Sing a song of sixpence

Good morning kiddies! I’m hijacking the Sunday Funny Page again with one of my rhymes. Enjoy this one and keep all those redbirds away from your breakfast! Stay tuned all the way to the bottom of the post – Sabina wants to show you the opening page of her new story, title TBD but it is a new Simon and Toby adventure. The last one she did took 10 months for her to finish; this one is just as long, so who knows how long we’ll have to wait for her to finish!  Have a great Sunday!  Love and feathers, Auntie Goose.24 blackbirds_0001

Mother Goose version


Many illustrations, so many to choose from

Check out this website where a university student shows off his school project and illustrates this rhyme.

by Rose Frith


by Suumin Birks

by Maxfield Parrish

Some of the many books!



Toys and such



Vintage Ad



From Food of the Tudors website:

To make Pies that the Birds may be alive in them, and flie out when it is cut up.
From Epulario, 1598 (Olde English)

Make the coffin of a great pie or pastry, in the bottome thereof make a hole as big as your fist, or bigger if you will, let the sides of the coffin bee somewhat higher then ordinary pies, which done put it full of flower and bake it, and being baked, open the hole in the bottome, and take out the flower. Then having a pie of the bigness of the hole in the bottome of the coffin aforesaid, you shal put it into the coffin, withall put into the said coffin round about the aforesaid pie as many small live birds as the empty coffin will hold, besides the pie aforesaid. And this is to be done at such time as you send the pie to the table, and set before the guests: where uncovering or cutting up the lid of the great pie, all the birds will flie out, which is to delight and pleasure shew to the company. And because they shall not bee altogether mocked, you shall cut open the small pie, and in this sort you may make many others, the like you may do with a tart.


Action words to the poem ” Sing a song of sixpence” Rhyme with some history!
Lovely words to this children’s action nursery rhyme which is often referred to as blackbirds baked in a pie probably because the image that blackbirds baked in a pie would create in a child’s mind. The rye (a pocketful of rye) was purchased to feed birds. Blackbirds, and other song birds, were actually eaten as a delicacy! However a court jester may well have suggested to the court cook to bake a pie pastry crust and place this over some live blackbirds to surprise and amuse the King! It would not be unreasonable for the blackbirds to look for revenge hence “When down came a blackbird and pecked off her nose!” It is interesting to note that the references to the counting house and eating honey were the common man’s perception of what a King and Queen spent their time doing. The nursery rhyme Sing a song of sixpence or blackbirds baked in a pie always end with the tweaking of a child’s nose!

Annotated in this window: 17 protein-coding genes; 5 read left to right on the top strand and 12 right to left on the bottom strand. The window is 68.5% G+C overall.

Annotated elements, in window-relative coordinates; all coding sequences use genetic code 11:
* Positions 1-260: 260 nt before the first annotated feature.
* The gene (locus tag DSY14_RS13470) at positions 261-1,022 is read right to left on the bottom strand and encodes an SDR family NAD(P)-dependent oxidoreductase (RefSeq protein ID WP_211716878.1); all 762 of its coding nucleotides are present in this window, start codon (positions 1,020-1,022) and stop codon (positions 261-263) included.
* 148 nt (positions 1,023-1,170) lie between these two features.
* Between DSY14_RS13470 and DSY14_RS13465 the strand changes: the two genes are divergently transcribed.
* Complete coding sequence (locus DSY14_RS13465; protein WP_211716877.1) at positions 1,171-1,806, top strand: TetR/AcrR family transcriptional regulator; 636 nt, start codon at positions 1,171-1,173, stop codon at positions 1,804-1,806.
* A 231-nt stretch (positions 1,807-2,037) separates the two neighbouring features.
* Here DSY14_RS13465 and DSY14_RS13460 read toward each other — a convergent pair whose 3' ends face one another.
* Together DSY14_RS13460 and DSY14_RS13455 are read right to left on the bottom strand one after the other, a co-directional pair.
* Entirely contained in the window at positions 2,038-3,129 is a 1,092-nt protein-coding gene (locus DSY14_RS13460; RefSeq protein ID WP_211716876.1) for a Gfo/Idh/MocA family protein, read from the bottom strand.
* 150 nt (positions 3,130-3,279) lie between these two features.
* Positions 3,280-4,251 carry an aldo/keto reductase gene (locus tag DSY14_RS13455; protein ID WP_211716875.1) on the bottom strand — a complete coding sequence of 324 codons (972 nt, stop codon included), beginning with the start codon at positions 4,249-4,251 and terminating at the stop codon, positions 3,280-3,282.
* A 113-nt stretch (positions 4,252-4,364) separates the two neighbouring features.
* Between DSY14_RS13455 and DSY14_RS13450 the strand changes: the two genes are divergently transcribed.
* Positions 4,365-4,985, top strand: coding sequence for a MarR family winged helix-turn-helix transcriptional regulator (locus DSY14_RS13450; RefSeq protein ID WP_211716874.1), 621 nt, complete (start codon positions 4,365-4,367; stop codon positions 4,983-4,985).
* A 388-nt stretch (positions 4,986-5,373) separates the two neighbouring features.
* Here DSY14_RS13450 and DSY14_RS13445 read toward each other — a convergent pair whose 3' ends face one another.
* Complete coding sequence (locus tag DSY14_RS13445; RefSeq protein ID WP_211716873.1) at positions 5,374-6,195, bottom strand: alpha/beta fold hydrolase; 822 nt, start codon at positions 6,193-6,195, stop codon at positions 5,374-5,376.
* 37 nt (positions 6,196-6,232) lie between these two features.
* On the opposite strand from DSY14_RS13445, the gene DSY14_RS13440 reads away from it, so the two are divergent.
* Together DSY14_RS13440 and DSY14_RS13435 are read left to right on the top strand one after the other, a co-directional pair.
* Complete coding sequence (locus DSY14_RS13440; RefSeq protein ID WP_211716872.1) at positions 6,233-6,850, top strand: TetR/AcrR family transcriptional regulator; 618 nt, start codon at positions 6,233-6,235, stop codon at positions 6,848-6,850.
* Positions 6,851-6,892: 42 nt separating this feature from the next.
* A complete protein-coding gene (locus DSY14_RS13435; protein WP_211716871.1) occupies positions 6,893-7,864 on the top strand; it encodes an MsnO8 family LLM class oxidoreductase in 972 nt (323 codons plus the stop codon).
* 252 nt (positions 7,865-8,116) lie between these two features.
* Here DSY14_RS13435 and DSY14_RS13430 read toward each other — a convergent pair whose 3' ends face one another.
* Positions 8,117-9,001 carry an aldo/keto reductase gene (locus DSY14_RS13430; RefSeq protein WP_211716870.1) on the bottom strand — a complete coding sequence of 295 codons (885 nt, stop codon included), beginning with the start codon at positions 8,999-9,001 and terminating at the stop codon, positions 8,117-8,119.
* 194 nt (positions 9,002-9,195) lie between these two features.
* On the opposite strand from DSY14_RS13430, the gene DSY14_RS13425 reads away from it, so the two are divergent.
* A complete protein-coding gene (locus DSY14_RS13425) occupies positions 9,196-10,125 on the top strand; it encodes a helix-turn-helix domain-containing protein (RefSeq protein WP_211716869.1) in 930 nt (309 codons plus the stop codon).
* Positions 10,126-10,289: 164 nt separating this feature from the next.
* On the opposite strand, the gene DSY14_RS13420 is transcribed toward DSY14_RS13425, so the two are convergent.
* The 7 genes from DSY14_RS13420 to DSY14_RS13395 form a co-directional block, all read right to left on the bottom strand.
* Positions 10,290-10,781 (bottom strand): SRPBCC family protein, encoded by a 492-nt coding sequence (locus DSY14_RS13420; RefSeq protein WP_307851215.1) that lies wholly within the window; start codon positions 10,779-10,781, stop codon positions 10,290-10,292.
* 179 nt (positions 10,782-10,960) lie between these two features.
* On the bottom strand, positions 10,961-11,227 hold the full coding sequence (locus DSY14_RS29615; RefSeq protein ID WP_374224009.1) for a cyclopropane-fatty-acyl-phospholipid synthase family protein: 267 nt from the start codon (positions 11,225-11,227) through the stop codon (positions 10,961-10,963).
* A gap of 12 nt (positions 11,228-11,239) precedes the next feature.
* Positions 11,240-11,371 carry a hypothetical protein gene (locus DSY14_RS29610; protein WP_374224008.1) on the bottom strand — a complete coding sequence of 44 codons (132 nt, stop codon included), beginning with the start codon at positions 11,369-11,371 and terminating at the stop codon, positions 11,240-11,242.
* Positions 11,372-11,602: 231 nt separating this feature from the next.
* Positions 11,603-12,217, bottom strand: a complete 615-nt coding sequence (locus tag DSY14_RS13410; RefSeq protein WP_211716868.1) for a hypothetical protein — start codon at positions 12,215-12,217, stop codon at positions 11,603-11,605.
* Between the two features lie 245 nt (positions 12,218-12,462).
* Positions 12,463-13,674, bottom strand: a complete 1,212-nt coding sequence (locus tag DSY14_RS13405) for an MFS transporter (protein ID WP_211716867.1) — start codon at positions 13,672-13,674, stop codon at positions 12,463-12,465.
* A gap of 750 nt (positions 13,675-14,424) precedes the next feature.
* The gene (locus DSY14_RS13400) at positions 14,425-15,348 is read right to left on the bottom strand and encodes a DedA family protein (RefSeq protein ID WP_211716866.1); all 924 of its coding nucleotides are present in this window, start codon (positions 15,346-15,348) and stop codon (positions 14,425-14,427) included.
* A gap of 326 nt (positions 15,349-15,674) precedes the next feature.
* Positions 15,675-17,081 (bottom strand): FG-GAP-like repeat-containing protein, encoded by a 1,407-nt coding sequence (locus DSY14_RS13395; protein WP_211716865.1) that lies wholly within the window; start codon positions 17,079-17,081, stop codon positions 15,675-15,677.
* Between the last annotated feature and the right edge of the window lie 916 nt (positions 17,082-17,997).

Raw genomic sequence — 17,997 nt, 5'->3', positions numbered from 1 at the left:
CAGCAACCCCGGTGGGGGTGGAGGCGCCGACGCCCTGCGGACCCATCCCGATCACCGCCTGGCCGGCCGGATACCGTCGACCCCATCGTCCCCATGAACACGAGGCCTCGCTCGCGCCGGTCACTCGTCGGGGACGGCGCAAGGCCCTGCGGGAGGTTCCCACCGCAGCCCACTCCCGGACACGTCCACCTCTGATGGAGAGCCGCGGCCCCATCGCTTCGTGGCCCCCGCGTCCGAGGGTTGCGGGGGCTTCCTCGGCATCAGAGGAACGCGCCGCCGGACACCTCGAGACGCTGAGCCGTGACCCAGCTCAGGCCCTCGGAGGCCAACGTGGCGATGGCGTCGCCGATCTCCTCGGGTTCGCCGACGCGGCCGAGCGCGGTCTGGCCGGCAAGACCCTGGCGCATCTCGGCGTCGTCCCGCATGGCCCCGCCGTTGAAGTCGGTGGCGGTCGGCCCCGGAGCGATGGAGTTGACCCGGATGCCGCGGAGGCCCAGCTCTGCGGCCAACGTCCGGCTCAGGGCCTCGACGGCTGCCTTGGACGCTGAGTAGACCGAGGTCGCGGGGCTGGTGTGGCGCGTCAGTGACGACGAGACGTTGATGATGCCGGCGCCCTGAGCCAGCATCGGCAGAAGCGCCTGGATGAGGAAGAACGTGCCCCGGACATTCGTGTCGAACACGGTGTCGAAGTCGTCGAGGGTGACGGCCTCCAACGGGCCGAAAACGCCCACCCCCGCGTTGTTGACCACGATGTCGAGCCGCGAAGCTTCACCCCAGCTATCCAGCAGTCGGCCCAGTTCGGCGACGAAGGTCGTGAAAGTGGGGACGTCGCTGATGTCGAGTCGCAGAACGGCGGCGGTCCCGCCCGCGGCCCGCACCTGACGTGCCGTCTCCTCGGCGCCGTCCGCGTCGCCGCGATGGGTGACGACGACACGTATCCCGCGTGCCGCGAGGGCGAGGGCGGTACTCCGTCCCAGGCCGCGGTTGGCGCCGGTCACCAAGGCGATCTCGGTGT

Views of the Sceptics
The connection between this Rhyme was made by James Leasor in 1961 in his non-fiction book’ The Plague and the Fire. Some people are sceptical of the plague interpretations of this rhyme, many stating that words in the rhyme cannot be found in Middle English. The sceptics must be referring to the later version of the rhyme, possibly with American origins, the English version is “Ring a ring o’ rosies” using the Middle English “o” as a shortening of the word “of”. The written word ” posies” is first mentioned in a poem called ‘Prothalamion or A Spousal Verse’ by Edmund Spenser (1552-1599. We believe that this addresses the views of the sceptics.

Nursery Rhyme & History


And now, a teaser for the new Simon and Toby adventure!

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6 thoughts on “Sing a song of sixpence

  1. ‘Sing a Song of Sixpence’ was always one of my favourites as a child! The thought of all those birds flying out of the pie really amused me. 🙂


  2. Pingback: 5 Day Black & White Challenge and 5 Photos – 5 Days Challenge: Day 3 | The Storyteller's Abode

  3. fun but a little creepy to me!


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